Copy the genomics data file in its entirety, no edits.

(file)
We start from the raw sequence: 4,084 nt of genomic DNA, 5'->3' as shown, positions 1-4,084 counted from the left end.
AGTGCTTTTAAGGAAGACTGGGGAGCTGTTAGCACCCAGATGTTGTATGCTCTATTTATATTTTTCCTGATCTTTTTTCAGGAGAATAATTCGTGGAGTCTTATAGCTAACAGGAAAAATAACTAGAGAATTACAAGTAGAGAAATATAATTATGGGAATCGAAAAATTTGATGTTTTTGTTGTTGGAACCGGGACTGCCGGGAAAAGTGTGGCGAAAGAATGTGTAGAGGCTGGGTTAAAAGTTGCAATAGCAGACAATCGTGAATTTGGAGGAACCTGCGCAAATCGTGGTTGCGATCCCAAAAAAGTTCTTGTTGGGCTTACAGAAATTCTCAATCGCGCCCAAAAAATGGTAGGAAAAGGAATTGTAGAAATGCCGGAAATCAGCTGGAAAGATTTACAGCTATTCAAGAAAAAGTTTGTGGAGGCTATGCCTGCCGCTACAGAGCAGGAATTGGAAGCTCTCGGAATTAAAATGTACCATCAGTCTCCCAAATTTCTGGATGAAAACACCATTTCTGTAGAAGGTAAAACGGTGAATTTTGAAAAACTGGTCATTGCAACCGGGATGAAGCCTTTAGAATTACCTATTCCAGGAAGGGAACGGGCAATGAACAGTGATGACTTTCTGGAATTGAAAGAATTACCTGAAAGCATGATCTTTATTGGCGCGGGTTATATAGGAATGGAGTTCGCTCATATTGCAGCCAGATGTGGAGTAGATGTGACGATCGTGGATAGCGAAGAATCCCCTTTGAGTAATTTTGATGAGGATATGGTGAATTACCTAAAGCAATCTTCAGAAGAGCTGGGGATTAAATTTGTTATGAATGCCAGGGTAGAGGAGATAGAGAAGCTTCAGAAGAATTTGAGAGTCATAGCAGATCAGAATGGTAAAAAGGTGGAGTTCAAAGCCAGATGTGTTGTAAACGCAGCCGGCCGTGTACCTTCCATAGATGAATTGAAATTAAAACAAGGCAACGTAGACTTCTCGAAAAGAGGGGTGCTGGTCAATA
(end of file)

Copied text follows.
We start from the raw sequence: 4,084 nt of genomic DNA, 5'->3' as shown, positions 1-4,084 counted from the left end.
AGTGCTTTTAAGGAAGACTGGGGAGCTGTTAGCACCCAGATGTTGTATGCTCTATTTATATTTTTCCTGATCTTTTTTCAGGAGAATAATTCGTGGAGTCTTATAGCTAACAGGAAAAATAACTAGAGAATTACAAGTAGAGAAATATAATTATGGGAATCGAAAAATTTGATGTTTTTGTTGTTGGAACCGGGACTGCCGGGAAAAGTGTGGCGAAAGAATGTGTAGAGGCTGGGTTAAAAGTTGCAATAGCAGACAATCGTGAATTTGGAGGAACCTGCGCAAATCGTGGTTGCGATCCCAAAAAAGTTCTTGTTGGGCTTACAGAAATTCTCAATCGCGCCCAAAAAATGGTAGGAAAAGGAATTGTAGAAATGCCGGAAATCAGCTGGAAAGATTTACAGCTATTCAAGAAAAAGTTTGTGGAGGCTATGCCTGCCGCTACAGAGCAGGAATTGGAAGCTCTCGGAATTAAAATGTACCATCAGTCTCCCAAATTTCTGGATGAAAACACCATTTCTGTAGAAGGTAAAACGGTGAATTTTGAAAAACTGGTCATTGCAACCGGGATGAAGCCTTTAGAATTACCTATTCCAGGAAGGGAACGGGCAATGAACAGTGATGACTTTCTGGAATTGAAAGAATTACCTGAAAGCATGATCTTTATTGGCGCGGGTTATATAGGAATGGAGTTCGCTCATATTGCAGCCAGATGTGGAGTAGATGTGACGATCGTGGATAGCGAAGAATCCCCTTTGAGTAATTTTGATGAGGATATGGTGAATTACCTAAAGCAATCTTCAGAAGAGCTGGGGATTAAATTTGTTATGAATGCCAGGGTAGAGGAGATAGAGAAGCTTCAGAAGAATTTGAGAGTCATAGCAGATCAGAATGGTAAAAAGGTGGAGTTCAAAGCCAGATGTGTTGTAAACGCAGCCGGCCGTGTACCTTCCATAGATGAATTGAAATTAAAACAAGGCAACGTAGACTTCTCGAAAAGAGGGGTGCTGGTCAATA